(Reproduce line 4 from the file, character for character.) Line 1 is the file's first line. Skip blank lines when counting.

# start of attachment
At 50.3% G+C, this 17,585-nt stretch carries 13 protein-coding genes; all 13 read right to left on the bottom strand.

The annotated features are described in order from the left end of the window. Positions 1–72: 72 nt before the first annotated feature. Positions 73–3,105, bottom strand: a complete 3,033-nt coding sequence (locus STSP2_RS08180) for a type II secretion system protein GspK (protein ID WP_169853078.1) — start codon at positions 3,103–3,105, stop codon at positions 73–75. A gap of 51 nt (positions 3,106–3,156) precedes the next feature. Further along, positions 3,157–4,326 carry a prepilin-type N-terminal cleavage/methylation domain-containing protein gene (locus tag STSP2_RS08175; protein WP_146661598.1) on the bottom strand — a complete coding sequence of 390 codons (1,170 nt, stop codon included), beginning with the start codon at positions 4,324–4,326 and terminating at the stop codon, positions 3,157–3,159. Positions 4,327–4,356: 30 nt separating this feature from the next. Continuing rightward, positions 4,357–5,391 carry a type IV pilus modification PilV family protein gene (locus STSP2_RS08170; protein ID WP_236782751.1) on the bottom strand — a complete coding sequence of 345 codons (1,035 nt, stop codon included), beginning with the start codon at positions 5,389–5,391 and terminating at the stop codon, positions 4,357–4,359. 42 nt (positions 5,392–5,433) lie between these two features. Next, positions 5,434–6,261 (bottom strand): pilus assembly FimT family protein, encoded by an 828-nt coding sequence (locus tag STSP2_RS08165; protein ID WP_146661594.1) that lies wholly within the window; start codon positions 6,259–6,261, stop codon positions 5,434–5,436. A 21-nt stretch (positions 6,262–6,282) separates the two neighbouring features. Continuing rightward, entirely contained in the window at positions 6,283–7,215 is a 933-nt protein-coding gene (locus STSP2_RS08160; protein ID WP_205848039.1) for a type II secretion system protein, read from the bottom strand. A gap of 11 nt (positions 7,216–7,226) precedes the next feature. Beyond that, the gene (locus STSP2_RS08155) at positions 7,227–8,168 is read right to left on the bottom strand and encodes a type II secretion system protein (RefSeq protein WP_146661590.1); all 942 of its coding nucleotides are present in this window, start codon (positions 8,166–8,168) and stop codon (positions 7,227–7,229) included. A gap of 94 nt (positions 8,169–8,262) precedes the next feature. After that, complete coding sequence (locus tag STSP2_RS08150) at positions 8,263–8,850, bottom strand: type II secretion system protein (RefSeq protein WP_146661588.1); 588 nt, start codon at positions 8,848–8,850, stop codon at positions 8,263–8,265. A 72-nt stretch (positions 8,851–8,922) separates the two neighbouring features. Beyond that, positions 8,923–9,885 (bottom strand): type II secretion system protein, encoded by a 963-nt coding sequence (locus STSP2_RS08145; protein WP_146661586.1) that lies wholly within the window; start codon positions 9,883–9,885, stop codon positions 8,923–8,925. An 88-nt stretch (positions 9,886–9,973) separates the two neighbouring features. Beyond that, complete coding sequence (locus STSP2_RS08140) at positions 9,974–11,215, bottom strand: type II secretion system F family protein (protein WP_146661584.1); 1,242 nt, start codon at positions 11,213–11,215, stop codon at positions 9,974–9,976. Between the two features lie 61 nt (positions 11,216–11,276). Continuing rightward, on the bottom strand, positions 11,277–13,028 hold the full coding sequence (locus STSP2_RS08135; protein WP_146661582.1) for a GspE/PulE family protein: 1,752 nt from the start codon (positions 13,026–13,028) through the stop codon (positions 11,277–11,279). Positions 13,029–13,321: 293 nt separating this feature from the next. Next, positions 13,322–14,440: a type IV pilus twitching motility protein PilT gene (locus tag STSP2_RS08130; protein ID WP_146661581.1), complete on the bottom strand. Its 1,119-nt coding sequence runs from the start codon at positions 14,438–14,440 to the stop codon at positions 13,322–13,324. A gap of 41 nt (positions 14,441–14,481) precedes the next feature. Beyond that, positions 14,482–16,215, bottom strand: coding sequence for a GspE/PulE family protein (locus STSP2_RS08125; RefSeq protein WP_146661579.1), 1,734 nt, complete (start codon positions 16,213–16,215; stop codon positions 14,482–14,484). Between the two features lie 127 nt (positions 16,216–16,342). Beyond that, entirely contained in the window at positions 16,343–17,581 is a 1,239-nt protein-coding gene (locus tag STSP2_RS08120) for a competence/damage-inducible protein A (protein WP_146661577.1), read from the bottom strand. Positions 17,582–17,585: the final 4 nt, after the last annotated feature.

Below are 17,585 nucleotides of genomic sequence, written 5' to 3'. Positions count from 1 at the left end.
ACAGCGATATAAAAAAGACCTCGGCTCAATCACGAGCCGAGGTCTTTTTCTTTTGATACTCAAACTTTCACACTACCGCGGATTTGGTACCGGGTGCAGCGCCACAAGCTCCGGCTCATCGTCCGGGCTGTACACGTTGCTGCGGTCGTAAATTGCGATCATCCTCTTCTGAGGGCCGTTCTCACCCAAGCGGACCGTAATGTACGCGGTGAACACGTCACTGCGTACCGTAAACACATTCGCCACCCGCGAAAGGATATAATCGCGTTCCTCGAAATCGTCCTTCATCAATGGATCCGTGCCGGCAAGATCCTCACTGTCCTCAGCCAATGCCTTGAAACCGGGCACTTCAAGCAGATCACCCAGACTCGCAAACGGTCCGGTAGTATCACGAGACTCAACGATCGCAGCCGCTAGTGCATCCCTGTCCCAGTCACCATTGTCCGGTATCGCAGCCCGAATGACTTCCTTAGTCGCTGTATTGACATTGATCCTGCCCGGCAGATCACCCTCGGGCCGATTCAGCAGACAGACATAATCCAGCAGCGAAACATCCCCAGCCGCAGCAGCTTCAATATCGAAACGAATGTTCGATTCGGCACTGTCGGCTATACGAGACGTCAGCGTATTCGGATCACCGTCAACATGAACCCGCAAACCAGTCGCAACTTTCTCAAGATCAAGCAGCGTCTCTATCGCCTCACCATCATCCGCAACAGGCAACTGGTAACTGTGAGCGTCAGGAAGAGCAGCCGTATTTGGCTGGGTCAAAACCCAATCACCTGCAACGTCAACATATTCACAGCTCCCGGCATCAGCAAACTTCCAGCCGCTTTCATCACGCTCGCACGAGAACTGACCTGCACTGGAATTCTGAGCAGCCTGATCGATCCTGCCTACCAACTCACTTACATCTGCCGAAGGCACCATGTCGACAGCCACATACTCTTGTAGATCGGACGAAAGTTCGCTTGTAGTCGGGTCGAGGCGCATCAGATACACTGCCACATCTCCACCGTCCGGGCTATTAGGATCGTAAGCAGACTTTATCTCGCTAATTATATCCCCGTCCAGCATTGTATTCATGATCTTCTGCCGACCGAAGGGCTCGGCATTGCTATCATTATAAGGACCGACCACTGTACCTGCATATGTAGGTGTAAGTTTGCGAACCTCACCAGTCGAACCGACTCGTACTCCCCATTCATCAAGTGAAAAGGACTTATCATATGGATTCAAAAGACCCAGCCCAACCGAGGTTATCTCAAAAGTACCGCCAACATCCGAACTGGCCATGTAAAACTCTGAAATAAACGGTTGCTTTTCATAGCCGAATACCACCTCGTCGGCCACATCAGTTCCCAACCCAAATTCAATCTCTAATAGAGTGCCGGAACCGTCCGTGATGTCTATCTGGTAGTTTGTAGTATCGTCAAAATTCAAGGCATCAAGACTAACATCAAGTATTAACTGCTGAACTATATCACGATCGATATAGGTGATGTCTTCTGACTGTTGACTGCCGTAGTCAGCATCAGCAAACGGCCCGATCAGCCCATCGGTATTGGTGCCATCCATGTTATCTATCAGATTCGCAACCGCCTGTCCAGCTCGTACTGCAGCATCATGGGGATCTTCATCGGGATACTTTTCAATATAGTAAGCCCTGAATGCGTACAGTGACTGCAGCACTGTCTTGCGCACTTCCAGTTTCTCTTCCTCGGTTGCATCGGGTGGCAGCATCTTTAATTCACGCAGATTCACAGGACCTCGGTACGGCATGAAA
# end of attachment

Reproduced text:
ACAGCGATATAAAAAAGACCTCGGCTCAATCACGAGCCGAGGTCTTTTTCTTTTGATACTCAAACTTTCACACTACCGCGGATTTGGTACCGGGTGCAGCGCCACAAGCTCCGGCTCATCGTCCGGGCTGTACACGTTGCTGCGGTCGTAAATTGCGATCATCCTCTTCTGAGGGCCGTTCTCACCCAAGCGGACCGTAATGTACGCGGTGAACACGTCACTGCGTACCGTAAACACATTCGCCACCCGCGAAAGGATATAATCGCGTTCCTCGAAATCGTCCTTCATCAATGGATCCGTGCCGGCAAGATCCTCACTGTCCTCAGCCAATGCCTTGAAACCGGGCACTTCAAGCAGATCACCCAGACTCGCAAACGGTCCGGTAGTATCACGAGACTCAACGATCGCAGCCGCTAGTGCATCCCTGTCCCAGTCACCATTGTCCGGTATCGCAGCCCGAATGACTTCCTTAGTCGCTGTATTGACATTGATCCTGCCCGGCAGATCACCCTCGGGCCGATTCAGCAGACAGACATAATCCAGCAGCGAAACATCCCCAGCCGCAGCAGCTTCAATATCGAAACGAATGTTCGATTCGGCACTGTCGGCTATACGAGACGTCAGCGTATTCGGATCACCGTCAACATGAACCCGCAAACCAGTCGCAACTTTCTCAAGATCAAGCAGCGTCTCTATCGCCTCACCATCATCCGCAACAGGCAACTGGTAACTGTGAGCGTCAGGAAGAGCAGCCGTATTTGGCTGGGTCAAAACCCAATCACCTGCAACGTCAACATATTCACAGCTCCCGGCATCAGCAAACTTCCAGCCGCTTTCATCACGCTCGCACGAGAACTGACCTGCACTGGAATTCTGAGCAGCCTGATCGATCCTGCCTACCAACTCACTTACATCTGCCGAAGGCACCATGTCGACAGCCACATACTCTTGTAGATCGGACGAAAGTTCGCTTGTAGTCGGGTCGAGGCGCATCAGATACACTGCCACATCTCCACCGTCCGGGCTATTAGGATCGTAAGCAGACTTTATCTCGCTAATTATATCCCCGTCCAGCATTGTATTCATGATCTTCTGCCGACCGAAGGGCTCGGCATTGCTATCATTATAAGGACCGACCACTGTACCTGCATATGTAGGTGTAAGTTTGCGAACCTCACCAGTCGAACCGACTCGTACTCCCCATTCATCAAGTGAAAAGGACTTATCATATGGATTCAAAAGACCCAGCCCAACCGAGGTTATCTCAAAAGTACCGCCAACATCCGAACTGGCCATGTAAAACTCTGAAATAAACGGTTGCTTTTCATAGCCGAATACCACCTCGTCGGCCACATCAGTTCCCAACCCAAATTCAATCTCTAATAGAGTGCCGGAACCGTCCGTGATGTCTATCTGGTAGTTTGTAGTATCGTCAAAATTCAAGGCATCAAGACTAACATCAAGTATTAACTGCTGAACTATATCACGATCGATATAGGTGATGTCTTCTGACTGTTGACTGCCGTAGTCAGCATCAGCAAACGGCCCGATCAGCCCATCGGTATTGGTGCCATCCATGTTATCTATCAGATTCGCAACCGCCTGTCCAGCTCGTACTGCAGCATCATGGGGATCTTCATCGGGATACTTTTCAATATAGTAAGCCCTGAATGCGTACAGTGACTGCAGCACTGTCTTGCGCACTTCCAGTTTCTCTTCCTCGGTTGCATCGGGTGGCAGCATCTTTAATTCACGCAGATTCACAGGACCTCGGTACGGCATGAAA